In A Nutshell
Because the guidance systems of World War II were too large and too primitive to serve much use, the US Navy needed an alternative. They turned to Harvard professor of psychology B.F. Skinner, who utilized a family of animals which had served humans during many wars, including World War I and World War II: pigeons. Drawing on his background in behavioral psychology, Skinner trained pigeons to become the American equivalent to the Japanese kamikaze: pilots who steered their vehicles into their target, which, for the pigeons, were missiles. Although Project Pigeon (its code name) proved rather effective, the government discontinued the project as electronic guidance systems became increasingly efficient.
The Whole Bushel
In 1939, after hearing how the Germans had bombed Warsaw from airplanes, Skinner wondered to himself whether a shell or missile could be effectively guided to its target. While riding in a passenger train, he noticed a flock of birds flying in formation alongside him and saw them as “devices with excellent vision and extraordinary maneuverability.” Hoping to find a solution to the haphazard nature with which bombs were dropped, Skinner proceeded to buy some pigeons and began training them at his home.
The pigeons would be awarded kernels of corn whenever they pecked at a specific target image. To hold them steady, they were placed in a special harness and suspended in front of the screen. Pigeons are renowned for their eyesight, and Skinner felt he could form a rudimentary steering apparatus by, in his words, packaging “a pigeon in a man’s sock with its head and neck protruding through a hole in the toe.” (He later developed a more sophisticated system in which the pigeon moved pairs of lightweight rods which closed electrical contacts, enabling them to steer.)
Skinner began his experiments by pushing a cart with the pigeons steering around the room, while they looked for grain attached to a bull’s-eye on the wall. Realizing that wasn’t an ideal method, he placed a screen in front of the pigeons and used their pecks, which were directed at the food, as a control system. Seeing an invaluable use for his “pigeon missiles,” Skinner approached the National Defense Research Committee on June 9, 1941 but they rejected his idea on the spot.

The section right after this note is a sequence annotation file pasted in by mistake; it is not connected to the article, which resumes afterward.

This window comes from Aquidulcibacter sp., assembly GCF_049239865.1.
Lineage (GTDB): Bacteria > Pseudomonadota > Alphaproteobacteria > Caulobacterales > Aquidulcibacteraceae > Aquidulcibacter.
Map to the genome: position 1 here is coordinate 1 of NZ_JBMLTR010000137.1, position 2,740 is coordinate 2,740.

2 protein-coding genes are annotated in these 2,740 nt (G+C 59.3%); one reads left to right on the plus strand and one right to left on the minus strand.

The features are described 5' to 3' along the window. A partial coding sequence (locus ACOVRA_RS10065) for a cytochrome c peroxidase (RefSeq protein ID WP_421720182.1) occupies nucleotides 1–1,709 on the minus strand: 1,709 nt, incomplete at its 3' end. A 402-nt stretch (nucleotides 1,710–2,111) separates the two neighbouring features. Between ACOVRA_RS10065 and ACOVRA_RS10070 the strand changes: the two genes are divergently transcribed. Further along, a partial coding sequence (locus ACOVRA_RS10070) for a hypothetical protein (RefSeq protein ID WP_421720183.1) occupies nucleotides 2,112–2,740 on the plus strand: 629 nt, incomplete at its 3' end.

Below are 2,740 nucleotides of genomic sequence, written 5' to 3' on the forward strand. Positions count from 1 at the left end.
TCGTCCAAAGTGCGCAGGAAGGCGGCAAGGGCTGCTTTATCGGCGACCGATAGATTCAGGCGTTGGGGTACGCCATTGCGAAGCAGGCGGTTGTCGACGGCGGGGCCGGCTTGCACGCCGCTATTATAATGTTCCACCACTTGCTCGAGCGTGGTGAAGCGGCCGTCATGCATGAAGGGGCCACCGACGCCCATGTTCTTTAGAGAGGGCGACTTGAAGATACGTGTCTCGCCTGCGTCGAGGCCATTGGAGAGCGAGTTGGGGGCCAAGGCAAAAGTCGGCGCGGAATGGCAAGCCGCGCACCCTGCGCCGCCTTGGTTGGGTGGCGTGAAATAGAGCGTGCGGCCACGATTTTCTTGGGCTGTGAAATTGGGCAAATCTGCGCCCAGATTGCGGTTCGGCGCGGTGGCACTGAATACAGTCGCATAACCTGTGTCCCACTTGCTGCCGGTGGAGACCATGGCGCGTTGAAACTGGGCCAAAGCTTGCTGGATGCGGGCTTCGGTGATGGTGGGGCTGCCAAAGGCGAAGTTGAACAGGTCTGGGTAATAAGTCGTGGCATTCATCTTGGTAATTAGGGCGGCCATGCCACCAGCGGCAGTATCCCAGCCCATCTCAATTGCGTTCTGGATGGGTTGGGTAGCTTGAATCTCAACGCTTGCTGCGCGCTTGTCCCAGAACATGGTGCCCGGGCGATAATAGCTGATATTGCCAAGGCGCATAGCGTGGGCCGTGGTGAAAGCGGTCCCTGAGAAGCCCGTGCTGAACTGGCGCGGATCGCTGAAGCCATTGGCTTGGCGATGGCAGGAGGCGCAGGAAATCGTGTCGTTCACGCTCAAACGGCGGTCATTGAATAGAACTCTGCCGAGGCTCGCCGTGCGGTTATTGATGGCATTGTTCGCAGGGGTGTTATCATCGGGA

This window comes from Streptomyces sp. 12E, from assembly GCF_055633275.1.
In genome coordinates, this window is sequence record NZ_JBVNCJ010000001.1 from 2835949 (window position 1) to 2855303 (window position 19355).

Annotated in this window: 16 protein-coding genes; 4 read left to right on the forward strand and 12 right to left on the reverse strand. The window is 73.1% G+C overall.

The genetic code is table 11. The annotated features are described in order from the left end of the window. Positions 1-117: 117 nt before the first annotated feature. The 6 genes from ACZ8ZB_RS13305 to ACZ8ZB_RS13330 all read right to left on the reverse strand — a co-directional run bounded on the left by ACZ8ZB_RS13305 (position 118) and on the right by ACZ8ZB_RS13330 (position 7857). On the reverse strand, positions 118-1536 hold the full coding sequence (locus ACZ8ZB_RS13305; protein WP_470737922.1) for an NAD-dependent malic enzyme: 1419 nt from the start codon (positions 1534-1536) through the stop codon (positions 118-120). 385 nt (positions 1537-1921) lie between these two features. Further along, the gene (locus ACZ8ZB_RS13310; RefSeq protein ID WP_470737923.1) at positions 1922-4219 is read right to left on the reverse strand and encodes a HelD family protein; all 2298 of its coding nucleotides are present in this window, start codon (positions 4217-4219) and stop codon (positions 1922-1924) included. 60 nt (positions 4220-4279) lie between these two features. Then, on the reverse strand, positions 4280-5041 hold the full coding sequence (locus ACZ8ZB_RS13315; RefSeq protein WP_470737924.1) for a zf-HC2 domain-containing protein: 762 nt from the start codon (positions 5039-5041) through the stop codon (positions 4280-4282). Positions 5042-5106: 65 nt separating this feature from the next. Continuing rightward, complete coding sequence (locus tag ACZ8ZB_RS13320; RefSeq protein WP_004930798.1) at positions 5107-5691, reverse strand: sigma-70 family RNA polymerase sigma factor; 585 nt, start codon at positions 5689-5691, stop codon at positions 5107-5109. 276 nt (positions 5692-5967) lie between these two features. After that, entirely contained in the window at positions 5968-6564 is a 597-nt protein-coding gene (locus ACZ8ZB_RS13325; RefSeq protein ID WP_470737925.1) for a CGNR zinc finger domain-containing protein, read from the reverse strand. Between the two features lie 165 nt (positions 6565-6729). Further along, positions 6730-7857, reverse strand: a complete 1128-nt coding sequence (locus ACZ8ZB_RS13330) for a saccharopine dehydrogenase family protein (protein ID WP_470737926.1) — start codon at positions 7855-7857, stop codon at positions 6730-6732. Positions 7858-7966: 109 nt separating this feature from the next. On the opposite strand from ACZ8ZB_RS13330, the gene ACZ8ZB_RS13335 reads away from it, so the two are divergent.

After the Japanese attacked Pearl Harbor on December 7, 1941, Skinner felt he needed to give his idea one more go. This time he filmed his birds and the NDRC expressed mild interest but weren’t very sure. It took the prodding of A.D. Hyde, the head of the mechanical division of General Mills, to get them to agree to help Skinner refine the system. After the changes, his idea was accepted and, in June 1943, Project Pigeon was officially sanctioned by the US government. Skinner relocated to Florida with a “squadron” of 64 pigeons and began actual bombing experiments.
After a number of different training stages, which involved depriving the pigeons of food for 36 hours, using various methods to get them to determine the proper target, and attempting to distract them with loud noises, the pigeons were finally ready to be brought to Washington to be evaluated. (Of the 64 pigeons he gathered, Skinner remarked: “Every bird earned his wings with an A grade.”) Fun fact: during the training program, it was noticed that pigeons which were given hemp seeds were not only fearless, but worked faster than those fed normal grain.
In January 1944, the NDRC’s parent body, the Office of Scientific Research and Development, after seeing the results to date, voted on whether or not to fund Project Pigeon any further. Hugh S. Spencer of the NDRC was quoted as saying: “It is not quite good enough to be promising; it is not quite bad enough to throw away.” Unfortunately for Skinner, but perhaps fortunately for the pigeons, the OSRD decided against funding the project, which deeply saddened the professor, who kept testing them at home, discovering that they remembered their training up to six years after the fact.
Skinner’s research was briefly revived after World War II as Project Orcon (for “organic control”) by the US Navy. It was initially successful, but was canceled in 1953 when electronic guidance systems finally became reliable and small enough to be used effectively.